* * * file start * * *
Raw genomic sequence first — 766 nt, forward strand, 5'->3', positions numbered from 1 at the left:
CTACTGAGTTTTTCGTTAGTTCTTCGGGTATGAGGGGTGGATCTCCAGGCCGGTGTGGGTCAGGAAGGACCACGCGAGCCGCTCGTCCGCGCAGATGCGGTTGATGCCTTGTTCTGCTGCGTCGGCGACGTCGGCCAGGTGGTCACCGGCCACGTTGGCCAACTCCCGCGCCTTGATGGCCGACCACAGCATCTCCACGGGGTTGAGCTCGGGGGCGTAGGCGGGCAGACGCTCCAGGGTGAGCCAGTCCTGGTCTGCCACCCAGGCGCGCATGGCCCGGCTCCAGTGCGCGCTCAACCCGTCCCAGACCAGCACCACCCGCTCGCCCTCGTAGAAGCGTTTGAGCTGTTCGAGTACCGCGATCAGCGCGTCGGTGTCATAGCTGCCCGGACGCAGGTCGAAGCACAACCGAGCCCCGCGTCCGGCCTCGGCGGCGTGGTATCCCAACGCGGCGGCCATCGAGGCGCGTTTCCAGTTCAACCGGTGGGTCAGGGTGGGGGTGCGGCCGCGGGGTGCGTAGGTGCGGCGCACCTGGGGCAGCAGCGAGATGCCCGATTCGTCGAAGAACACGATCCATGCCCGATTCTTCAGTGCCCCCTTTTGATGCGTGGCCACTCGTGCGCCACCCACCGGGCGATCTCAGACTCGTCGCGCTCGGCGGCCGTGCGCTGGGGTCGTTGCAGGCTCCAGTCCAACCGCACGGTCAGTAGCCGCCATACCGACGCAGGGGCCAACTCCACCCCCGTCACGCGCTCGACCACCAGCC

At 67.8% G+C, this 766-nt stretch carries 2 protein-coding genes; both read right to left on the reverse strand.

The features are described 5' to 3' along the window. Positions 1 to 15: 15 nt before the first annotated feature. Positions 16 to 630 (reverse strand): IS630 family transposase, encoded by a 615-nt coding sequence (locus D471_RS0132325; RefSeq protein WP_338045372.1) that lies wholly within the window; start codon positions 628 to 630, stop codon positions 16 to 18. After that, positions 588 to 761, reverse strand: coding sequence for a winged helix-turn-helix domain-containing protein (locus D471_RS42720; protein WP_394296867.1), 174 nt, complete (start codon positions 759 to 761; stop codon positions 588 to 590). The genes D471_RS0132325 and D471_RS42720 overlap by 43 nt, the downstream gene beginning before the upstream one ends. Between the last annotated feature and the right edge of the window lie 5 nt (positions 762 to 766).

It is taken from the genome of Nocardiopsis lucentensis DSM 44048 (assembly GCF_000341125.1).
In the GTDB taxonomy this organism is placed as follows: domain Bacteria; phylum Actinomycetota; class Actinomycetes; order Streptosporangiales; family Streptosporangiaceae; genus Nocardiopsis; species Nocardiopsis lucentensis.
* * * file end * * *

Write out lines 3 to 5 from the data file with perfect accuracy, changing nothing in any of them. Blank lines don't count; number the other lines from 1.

At 67.8% G+C, this 766-nt stretch carries 2 protein-coding genes; both read right to left on the reverse strand.

The features are described 5' to 3' along the window. Positions 1 to 15: 15 nt before the first annotated feature. Positions 16 to 630 (reverse strand): IS630 family transposase, encoded by a 615-nt coding sequence (locus D471_RS0132325; RefSeq protein WP_338045372.1) that lies wholly within the window; start codon positions 628 to 630, stop codon positions 16 to 18. After that, positions 588 to 761, reverse strand: coding sequence for a winged helix-turn-helix domain-containing protein (locus D471_RS42720; protein WP_394296867.1), 174 nt, complete (start codon positions 759 to 761; stop codon positions 588 to 590). The genes D471_RS0132325 and D471_RS42720 overlap by 43 nt, the downstream gene beginning before the upstream one ends. Between the last annotated feature and the right edge of the window lie 5 nt (positions 762 to 766).

It is taken from the genome of Nocardiopsis lucentensis DSM 44048 (assembly GCF_000341125.1).